China is also one of the largest and fastest-growing digital economy in the world. Their rapid adoption of new technologies such as 5G, cloud computing, IoT and artificial intelligence has exponentially increased the volume of data created, transmitted, processed and stored, most of which will take place within data centers, with no signs of slowing down.



GDS is a leading high-performance data center and IT infrastructure service provider in China, with 98% of its self-developed data centers located in first-tier markets such as Shanghai, Beijing, Shenzhen, Guangzhou and Hong Kong. These are strategic areas with the highest density of Internet users, with a high proportion of data and applications that are mission-critical and latency-sensitive. 


Its contracts are 71% with cloud services customers, with a contract duration of 6 - 10 years.


Customers include Alibaba and Tencent, which account for 55% of total contracted area.



In terms of competition, the IDC market structure in China is 62.3% dominated by the 3 major telecommunication operators (China Mobile, China Unicom, and China Telecom). 


But the downside with telco operators is that because they often rely on the operators' own networks to connect, and customers lack the flexibility to connect with other operators' networks. This leaves a gap for third-party IDC companies like GDS, which are neutral to operators and cloud service providers, so their customers can access all major telecommunications networks in China. 



GDS leads the third-party IDC market with a market share of 21.9% (but 4.8% of the total IDC market in China).


For future growth, as of June 30, 2020, the Company has significant land reserves which could be used to build more data centers to capture enterprise-level clients in these key Tier 1 markets. In total, the Company holds a net floor area of 320,000 sqm for future development, which is double the room for development compared with the total net computer room area of its present 250,000 Sqm in operation




I'd never heard of GDS prior to this report, so this certainly stoked my interest as well!

Where to view the HK reports


If you're the sort who do enjoy reading analyst reports from time to time, especially when it comes to uncovering potential stock ideas like these, don't forget to make full use of your POEMS account for such access. While the depth of research varies in each report, what I like is that they're mostly written by locals who have ground insights into the situation in Hong Kong and China, which gives me an alternate perspective vs. what I can glean here in Singapore.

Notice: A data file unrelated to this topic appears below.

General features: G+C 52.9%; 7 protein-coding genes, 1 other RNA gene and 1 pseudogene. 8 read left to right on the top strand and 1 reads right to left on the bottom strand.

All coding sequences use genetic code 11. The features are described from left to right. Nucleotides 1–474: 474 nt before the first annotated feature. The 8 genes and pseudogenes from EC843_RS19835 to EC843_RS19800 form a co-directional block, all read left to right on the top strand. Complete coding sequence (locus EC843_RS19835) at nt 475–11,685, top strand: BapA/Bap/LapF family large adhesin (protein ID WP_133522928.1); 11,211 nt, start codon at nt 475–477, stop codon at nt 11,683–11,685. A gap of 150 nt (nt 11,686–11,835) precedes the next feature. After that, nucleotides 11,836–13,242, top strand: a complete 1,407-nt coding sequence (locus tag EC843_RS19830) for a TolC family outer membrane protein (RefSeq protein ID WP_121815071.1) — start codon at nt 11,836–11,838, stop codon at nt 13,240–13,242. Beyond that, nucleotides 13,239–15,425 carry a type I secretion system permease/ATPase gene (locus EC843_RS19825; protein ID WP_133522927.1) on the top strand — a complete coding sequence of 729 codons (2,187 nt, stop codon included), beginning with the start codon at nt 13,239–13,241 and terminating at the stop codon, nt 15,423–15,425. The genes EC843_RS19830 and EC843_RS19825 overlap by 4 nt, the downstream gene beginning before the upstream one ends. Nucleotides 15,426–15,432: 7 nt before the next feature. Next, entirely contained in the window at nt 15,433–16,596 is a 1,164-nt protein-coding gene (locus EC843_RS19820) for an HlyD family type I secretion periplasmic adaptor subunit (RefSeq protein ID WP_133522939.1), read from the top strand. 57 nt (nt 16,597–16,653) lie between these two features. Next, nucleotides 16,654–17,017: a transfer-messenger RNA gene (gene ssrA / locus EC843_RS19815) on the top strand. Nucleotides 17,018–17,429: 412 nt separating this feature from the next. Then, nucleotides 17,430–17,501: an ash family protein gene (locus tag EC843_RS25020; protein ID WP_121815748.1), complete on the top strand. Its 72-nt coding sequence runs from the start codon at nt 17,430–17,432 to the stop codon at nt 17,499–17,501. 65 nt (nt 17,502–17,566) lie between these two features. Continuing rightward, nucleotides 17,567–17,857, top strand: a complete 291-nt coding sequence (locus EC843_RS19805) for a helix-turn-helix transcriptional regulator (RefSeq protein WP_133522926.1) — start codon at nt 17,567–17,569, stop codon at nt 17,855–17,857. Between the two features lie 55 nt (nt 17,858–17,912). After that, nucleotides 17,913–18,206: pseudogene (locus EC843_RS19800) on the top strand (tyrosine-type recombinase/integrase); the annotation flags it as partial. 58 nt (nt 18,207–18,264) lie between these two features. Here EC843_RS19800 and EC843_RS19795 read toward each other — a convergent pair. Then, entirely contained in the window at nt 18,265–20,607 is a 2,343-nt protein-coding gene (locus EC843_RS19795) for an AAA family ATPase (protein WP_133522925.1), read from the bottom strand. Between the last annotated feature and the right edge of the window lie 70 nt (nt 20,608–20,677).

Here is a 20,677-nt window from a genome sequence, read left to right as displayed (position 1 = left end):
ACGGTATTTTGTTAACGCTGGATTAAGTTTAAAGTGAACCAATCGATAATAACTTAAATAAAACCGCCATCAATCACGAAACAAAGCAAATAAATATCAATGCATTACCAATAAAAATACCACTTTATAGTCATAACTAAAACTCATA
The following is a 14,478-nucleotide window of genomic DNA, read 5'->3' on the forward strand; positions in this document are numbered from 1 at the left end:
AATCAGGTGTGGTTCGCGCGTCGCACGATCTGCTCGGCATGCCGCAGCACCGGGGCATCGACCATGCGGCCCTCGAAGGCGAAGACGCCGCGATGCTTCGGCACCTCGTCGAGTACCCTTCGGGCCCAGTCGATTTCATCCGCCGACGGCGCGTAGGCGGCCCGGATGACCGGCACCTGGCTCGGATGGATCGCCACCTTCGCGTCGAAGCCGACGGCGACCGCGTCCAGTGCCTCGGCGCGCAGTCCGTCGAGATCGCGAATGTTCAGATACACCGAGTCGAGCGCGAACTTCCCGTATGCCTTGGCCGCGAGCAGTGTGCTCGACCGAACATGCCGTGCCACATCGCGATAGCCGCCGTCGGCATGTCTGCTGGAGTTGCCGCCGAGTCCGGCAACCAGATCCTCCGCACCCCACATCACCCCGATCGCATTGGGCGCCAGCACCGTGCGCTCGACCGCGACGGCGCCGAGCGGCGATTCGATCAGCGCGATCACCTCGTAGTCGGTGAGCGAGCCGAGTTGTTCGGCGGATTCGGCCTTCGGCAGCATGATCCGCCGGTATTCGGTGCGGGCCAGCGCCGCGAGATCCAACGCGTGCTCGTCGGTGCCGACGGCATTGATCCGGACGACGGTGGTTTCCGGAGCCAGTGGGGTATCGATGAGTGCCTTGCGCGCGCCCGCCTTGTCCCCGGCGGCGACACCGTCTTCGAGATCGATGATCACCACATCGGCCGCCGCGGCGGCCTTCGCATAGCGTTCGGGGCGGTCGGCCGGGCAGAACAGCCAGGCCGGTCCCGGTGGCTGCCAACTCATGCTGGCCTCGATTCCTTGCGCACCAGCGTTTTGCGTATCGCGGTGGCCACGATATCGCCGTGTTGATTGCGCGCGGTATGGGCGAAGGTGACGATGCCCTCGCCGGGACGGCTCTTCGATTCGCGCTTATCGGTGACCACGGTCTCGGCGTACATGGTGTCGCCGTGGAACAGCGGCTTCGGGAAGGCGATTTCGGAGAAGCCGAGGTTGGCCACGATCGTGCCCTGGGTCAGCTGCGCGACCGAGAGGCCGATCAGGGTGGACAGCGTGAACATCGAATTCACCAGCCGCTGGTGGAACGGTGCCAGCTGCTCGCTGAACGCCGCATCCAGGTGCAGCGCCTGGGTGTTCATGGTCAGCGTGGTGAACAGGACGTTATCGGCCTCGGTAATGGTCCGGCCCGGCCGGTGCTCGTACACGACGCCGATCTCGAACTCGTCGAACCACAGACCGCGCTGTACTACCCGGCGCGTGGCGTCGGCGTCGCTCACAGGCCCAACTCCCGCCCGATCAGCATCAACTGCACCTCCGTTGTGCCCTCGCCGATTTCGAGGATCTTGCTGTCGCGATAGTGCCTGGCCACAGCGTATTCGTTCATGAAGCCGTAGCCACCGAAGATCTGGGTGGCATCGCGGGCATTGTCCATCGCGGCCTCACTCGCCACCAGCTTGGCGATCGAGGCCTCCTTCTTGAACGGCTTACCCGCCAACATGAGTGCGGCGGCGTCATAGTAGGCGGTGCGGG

Some of the reports also reference original information sources in Chinese, so that can be really helpful for those of you who might have difficulties reading the Chinese language, but still want to ride on the growth of Chinese companies anyway.


Another potential tool to use is the Stock Analytics function on POEMS. If you're using the POEMS 2.0 mobile app instead, then this is found under Watchlist > Stock Analytics.


Particularly useful if you don't have a paid subscription for Bloomberg or Thomson Reuters data, because here you can see details on a stock's financial data, business, valuations, operating performance, and more.


I personally prefer to cross-check and run my own numbers after that, but this serves as a good overall view first before I decide whether the stock piques my interest enough to delve deeper into research.


Get Access to Pre-IPO Hong Kong Stocks


What's more, if you were bummed about missing out on several IPOs this year, fret not because on POEMS, you can also trade by buying 1 day before the stock's official listing on the HKEX.


Some interesting counters worth watching include Kuaishou (Stock Code: 1024) which is ByteDance’s biggest (video app) competitor, or even the niche Suzhou Basecare Medical Device (Stock Code: 2170) which develops genetic screening and diagnostic devices to detect chromosomal abnormalities in embryos.


You can check out the full pre-IPO calendar here.


Don't have a POEMS account yet? You can open one here.


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Disclosure: This post is written in collaboration with POEMS by PhillipsCapital.


2 Comments